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[ccp4bb]: MacOSX (fwd)
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To all those interested in the MacOSX material,
Drawing on various questions/answers/comments on the ccp4bb over the
past couple of days, an informed word or two from an experienced
Unix/NeXTStep sysadmin friend of mine ...
* Dr Renos Savva *
* School of Crystallography *
* Birkbeck College *
* University of London *
* Malet Street WC1E 7HX *
* UK *
} Here's something worth keeping an eye on: MacOSX, due out this summer,
} apparently has a true Unix (FreeBSD-based) kernal.
It actually has a Mach microkernel; but it does have a BSD layer on top of
that. It is *definitely* worth keeping an eye on if you're the kind of
person who wants the power of Unix but the ease-of-use and sophisticated
applications of a consumer O/S. Indeed, its underlying object-oriented
technology gives it the potential for greater ease-of-use and sophistication
than any existing O/S.
} I've heard very good
} things about FreeBSD from several groups ... some think it's better than
} Linux for cluster computing.
*BSD [* = "Free", "Net", "Open"] systems, do have a reputation for better
network performance and also for better security than Linux. In most
respects, however, Linux and *BSD can be considered to be equivalent.
} Compiling Linux apps under FreeBSD should be
} easy (can anyone comment on this?).
Most command-line and X11 programs that can be compiled under Linux will
recompile under *BSD without difficulty. It is often a function of the
compiler (which on both systems is usually GNU cc) and the available
libraries (which are also typically the same open source ones on both
} I have not been able to understand from the Apple web site if one will
} be able to easily access the unix underpinnings of MacOSX (like opening a
} shell window).
Apple may make direct Unix access an optional package when installing OS X,
and/or may put the command-line application in a less obvious place to reduce
the chance that a novice would accidentally launch it, but it will
definitely be there.
} At first I thought that should be obvious, but if you read
} carefully, they don't really stress the Unix side at all. Just their
Advertising the Unix command line isn't something they want to do too much
in case their traditional customers get worried. Their goal is to design OS
X so that an ordinary user need never know anything about Unix, but to keep
it fully available to those that need/want it.
} If they do produce a fully functional/accessible unix system on a
} G4 that has drivers for all the new interfaces (eg firewire, dvd, etc),
} then this will be a big step above linuxppc, where support for "fancy"
} things like dvd is lacking. It will even have an edge over Intel Linux,
} since even there support for firewire is only in its infancy.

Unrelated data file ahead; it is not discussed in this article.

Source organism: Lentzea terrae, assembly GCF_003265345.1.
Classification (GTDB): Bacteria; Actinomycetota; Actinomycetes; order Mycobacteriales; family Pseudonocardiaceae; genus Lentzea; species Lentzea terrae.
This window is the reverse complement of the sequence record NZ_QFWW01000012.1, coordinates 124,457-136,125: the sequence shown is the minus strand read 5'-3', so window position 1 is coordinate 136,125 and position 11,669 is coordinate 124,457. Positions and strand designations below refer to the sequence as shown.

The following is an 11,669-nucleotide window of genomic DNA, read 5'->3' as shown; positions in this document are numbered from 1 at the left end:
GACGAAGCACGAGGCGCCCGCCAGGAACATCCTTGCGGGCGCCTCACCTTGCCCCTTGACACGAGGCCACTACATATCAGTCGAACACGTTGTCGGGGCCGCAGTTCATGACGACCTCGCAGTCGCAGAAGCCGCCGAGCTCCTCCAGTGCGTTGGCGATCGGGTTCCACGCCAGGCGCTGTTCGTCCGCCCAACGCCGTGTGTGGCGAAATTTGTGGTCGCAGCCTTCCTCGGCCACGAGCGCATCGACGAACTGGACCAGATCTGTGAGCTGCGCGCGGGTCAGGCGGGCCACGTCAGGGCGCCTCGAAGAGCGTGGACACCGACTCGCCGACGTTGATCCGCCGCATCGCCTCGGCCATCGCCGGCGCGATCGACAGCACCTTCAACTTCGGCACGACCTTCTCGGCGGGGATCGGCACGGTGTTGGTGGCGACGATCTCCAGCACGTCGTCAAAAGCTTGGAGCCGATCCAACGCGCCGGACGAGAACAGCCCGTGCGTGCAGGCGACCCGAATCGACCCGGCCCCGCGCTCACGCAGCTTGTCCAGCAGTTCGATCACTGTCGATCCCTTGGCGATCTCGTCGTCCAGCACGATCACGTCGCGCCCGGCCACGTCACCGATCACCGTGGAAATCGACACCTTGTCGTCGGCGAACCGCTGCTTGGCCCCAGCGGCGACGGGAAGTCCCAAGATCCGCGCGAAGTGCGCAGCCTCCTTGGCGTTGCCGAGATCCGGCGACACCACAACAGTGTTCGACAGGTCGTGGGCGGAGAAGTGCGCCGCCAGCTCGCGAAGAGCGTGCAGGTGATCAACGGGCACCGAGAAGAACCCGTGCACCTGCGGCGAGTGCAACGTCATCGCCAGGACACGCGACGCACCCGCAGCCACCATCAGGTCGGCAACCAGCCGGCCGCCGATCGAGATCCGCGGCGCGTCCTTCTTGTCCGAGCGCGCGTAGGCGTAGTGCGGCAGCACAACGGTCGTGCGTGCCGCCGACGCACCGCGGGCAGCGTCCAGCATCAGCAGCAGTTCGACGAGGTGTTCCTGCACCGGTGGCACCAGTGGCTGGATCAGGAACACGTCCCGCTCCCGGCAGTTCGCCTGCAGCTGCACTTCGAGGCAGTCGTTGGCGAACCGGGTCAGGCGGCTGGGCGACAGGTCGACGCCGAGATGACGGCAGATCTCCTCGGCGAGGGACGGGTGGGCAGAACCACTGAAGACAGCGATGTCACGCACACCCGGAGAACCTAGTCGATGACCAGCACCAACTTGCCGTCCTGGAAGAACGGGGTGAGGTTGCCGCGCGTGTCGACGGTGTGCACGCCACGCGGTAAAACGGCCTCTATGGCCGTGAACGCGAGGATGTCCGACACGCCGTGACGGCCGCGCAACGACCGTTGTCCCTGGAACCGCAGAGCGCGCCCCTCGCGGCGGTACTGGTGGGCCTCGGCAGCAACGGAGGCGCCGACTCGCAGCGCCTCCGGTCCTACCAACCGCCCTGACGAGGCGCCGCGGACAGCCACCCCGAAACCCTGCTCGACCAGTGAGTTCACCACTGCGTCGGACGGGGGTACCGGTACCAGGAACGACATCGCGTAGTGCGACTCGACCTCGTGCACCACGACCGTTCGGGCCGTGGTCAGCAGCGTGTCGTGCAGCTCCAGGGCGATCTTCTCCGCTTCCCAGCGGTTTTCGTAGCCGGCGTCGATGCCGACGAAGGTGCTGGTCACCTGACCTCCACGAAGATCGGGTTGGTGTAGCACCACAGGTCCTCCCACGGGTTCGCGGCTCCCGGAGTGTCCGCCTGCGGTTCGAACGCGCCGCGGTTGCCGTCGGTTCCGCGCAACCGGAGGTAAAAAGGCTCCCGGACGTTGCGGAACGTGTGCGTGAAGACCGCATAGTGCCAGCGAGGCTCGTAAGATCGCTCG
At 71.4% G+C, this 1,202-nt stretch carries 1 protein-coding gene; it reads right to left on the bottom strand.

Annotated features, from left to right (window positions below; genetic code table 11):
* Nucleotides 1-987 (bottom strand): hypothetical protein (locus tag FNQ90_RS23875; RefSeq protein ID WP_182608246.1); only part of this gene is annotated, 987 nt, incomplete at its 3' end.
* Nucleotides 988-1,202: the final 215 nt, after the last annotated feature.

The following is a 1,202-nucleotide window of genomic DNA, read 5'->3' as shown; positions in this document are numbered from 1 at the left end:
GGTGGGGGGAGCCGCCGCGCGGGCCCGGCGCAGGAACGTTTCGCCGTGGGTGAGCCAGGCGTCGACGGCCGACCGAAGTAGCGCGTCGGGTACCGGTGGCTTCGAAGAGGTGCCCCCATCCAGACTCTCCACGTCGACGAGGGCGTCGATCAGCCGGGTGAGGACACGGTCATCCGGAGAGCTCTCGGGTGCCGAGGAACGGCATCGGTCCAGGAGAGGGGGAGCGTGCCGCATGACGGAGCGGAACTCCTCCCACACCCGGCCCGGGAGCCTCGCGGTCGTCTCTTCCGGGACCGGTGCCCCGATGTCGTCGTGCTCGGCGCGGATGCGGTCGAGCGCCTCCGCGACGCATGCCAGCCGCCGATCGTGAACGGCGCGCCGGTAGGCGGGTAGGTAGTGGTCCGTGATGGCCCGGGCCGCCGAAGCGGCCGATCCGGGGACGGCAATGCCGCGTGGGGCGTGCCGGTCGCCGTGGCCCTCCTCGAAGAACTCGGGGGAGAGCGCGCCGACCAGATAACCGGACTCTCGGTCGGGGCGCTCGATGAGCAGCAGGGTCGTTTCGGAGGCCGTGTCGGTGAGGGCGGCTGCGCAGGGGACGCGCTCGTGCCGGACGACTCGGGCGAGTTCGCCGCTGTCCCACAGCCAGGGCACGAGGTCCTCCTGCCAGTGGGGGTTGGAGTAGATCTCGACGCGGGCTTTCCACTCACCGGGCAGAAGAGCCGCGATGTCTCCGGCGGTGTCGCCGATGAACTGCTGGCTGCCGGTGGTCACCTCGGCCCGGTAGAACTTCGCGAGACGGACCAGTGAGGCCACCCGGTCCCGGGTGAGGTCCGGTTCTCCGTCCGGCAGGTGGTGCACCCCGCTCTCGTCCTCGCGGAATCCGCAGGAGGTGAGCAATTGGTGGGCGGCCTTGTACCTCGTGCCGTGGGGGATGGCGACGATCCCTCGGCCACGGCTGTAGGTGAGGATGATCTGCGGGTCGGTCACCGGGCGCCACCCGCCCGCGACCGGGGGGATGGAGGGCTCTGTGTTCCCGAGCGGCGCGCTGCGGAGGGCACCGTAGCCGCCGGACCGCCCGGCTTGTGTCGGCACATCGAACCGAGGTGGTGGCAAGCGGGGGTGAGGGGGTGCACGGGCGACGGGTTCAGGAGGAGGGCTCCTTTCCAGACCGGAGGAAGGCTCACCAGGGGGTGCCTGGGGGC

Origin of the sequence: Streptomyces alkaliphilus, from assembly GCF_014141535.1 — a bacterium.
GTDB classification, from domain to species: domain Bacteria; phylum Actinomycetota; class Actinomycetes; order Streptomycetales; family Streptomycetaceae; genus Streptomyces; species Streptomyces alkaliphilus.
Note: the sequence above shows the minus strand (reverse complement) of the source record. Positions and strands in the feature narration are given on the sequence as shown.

Mac OS X will be *the* Mac OS from 2001 onwards (Steve Jobs said it would be
bundled with all new Macs from next January). By the time it is the default
Mac OS (which could slip a few months past Jan 2001) it must therefore
provide full support for all "fancy" peripherals and protocols.
} And if (a very big "if") Apple optimizes compilers for the G4, that would
} be even better in terms of number crunching....
GNU cc (now under the direction of the egcs people
http://www.gnu.org/software/gcc/gcc.html), will be the bundled compiler for
OS X. It is rather likely that Apple will provide optimisation options for
the Altivec vector processor in the G4.
} A friend of mine has been working with the pre-release version of MacOSX
} now for some time. He claims he can pop open a window and get a Unix
} prompt. He's a long-time mac programmer and loves the new system but I
} don't know how familiar with Unix he is. He thinks that Apple is not
} saying much about the Unix base, because they don't want to upset their
} current users.
That's absolutely correct.
} In spite of the recent official announcement, I suspect
} that most developers may still be under non-disclosure agreement and can't
} talk freely about certain aspects,
That is correct; however, in practice the NDA mainly relates to the Aqua GUI
(since Apple have released into the public domain all the underlying
components of OS X as the "Darwin project":
http://www.publicsource.apple.com/projects/darwin/ ). Even so, there seem to
be plenty of people out there who disregarded NDA's (eg. http://xappeal.org/
Others seem to have been allowed to publish a certin amount eg.
(For another, better informed, article from the same publication: see
} It's running on the Mach microkernel, as NeXTStep did (but the microkernel
} in OS X is pretty heavily modified relative to the one used in NeXTStep).
In many ways, OS X is simply a heavily updated version of NEXTSTEP.
} None of the common Unix systems on the x86 side runs on Mach. If OS X
} holds to the pattern of Mac OS X Server, I would expect most of the BSD
} stuff to be from NetBSD.
I believe most of Mac OS X's BSD layer comes from FreeBSD, but there's also
stuff from both Open and Net BSD (as well as other open source projects).
} FreeBSD can run x86 Linux binaries directly, so there's no problem there,
} but I'd hesitate to suggest that this is an appropriate analogy for Mac OS
OS X will probably never run x86 Linux binaries, though it may at some
future time be able to run LinuxPPC binaries. In other respects, OS X will
be "just another Unix" as far as command line programs go. It is NOT an X11
system, though, so for X-windows applications you'll be in the same situation
as you are with NT or MacOS (ie. you'll need to run an X11 application akin